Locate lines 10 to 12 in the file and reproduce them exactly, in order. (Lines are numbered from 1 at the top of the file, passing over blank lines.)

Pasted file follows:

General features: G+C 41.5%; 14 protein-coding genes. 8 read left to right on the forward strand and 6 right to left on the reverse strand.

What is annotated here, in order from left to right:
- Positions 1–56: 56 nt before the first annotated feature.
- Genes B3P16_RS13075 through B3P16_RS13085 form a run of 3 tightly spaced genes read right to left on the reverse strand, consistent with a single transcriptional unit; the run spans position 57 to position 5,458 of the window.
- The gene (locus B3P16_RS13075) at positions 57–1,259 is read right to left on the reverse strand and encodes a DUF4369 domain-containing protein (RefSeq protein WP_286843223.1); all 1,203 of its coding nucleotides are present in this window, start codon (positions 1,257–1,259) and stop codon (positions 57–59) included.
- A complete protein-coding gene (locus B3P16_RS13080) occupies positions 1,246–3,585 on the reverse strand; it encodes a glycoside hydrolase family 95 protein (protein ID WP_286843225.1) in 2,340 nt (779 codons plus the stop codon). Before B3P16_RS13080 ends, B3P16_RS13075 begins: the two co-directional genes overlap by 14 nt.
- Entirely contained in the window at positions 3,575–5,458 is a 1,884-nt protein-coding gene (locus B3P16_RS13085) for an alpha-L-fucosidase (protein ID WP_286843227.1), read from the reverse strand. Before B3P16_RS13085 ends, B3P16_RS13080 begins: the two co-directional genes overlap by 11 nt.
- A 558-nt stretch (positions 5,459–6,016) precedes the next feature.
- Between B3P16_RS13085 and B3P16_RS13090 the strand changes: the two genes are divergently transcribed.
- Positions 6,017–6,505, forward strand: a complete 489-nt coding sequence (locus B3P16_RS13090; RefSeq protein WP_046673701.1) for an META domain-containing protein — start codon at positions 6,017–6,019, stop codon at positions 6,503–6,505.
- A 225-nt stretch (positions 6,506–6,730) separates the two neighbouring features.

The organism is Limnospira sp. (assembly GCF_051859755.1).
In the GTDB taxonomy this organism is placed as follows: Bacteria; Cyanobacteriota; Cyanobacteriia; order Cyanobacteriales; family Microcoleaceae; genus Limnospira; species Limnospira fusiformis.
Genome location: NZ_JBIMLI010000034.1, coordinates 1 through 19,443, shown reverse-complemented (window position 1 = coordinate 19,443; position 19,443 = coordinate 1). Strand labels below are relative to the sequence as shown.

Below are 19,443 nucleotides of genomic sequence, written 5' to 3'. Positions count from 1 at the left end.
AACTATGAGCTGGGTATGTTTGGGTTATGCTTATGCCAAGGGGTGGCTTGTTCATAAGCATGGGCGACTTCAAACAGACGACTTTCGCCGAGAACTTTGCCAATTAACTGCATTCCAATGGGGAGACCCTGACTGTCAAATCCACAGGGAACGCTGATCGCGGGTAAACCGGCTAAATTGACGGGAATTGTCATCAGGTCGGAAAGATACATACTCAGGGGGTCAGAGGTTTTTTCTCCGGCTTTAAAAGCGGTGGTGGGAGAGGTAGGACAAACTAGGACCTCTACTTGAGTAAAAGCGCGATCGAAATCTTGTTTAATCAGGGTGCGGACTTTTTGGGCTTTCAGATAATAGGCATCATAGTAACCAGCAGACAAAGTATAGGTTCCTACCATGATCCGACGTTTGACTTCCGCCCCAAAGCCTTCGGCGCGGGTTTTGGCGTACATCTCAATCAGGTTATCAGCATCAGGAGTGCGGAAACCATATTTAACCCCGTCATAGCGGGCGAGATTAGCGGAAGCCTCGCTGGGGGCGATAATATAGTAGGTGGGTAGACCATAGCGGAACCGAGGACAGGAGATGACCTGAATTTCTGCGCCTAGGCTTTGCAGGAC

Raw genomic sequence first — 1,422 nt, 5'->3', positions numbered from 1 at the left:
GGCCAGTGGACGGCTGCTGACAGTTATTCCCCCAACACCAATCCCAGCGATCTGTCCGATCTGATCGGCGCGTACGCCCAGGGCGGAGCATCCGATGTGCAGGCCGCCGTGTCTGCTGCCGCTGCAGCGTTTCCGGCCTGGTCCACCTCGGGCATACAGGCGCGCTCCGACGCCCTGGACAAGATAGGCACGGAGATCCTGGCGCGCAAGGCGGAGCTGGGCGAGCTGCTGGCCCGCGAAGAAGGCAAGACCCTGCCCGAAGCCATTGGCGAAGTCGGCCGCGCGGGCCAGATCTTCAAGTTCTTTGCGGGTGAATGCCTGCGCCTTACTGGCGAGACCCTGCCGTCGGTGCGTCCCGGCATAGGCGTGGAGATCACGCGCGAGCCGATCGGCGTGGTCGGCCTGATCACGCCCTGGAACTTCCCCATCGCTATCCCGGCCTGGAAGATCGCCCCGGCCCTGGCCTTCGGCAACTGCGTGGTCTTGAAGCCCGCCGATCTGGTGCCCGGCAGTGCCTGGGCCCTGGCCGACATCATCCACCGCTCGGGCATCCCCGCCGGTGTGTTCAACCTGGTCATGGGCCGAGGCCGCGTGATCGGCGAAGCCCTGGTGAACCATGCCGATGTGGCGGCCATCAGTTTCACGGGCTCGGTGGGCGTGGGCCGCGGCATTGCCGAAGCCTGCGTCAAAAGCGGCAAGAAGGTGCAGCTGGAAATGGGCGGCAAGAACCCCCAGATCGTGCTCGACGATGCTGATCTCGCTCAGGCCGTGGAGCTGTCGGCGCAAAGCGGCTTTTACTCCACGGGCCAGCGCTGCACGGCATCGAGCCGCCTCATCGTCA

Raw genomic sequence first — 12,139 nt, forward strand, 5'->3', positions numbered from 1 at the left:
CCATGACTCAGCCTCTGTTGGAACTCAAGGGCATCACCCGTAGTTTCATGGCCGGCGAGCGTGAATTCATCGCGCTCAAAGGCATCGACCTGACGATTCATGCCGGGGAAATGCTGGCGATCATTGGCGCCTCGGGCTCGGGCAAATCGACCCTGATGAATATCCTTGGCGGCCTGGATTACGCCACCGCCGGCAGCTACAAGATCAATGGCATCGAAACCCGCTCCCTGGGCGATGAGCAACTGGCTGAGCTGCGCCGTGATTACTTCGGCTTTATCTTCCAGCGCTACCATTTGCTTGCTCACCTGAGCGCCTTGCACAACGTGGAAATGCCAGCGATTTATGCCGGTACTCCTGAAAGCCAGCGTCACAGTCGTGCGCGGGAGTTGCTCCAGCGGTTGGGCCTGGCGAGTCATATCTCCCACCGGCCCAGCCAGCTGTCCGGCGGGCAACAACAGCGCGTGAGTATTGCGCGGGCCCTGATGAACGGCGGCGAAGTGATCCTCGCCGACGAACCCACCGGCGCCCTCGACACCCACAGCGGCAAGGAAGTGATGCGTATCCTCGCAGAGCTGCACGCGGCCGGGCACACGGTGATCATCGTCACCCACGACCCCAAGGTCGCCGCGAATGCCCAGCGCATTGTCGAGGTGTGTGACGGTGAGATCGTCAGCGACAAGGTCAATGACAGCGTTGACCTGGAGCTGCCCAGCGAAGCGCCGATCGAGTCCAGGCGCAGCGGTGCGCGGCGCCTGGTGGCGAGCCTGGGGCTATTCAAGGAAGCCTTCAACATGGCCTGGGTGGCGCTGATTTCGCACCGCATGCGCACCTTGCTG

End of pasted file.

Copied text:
- Positions 6,017–6,505, forward strand: a complete 489-nt coding sequence (locus B3P16_RS13090; RefSeq protein WP_046673701.1) for an META domain-containing protein — start codon at positions 6,017–6,019, stop codon at positions 6,503–6,505.
- A 225-nt stretch (positions 6,506–6,730) separates the two neighbouring features.

The organism is Limnospira sp. (assembly GCF_051859755.1).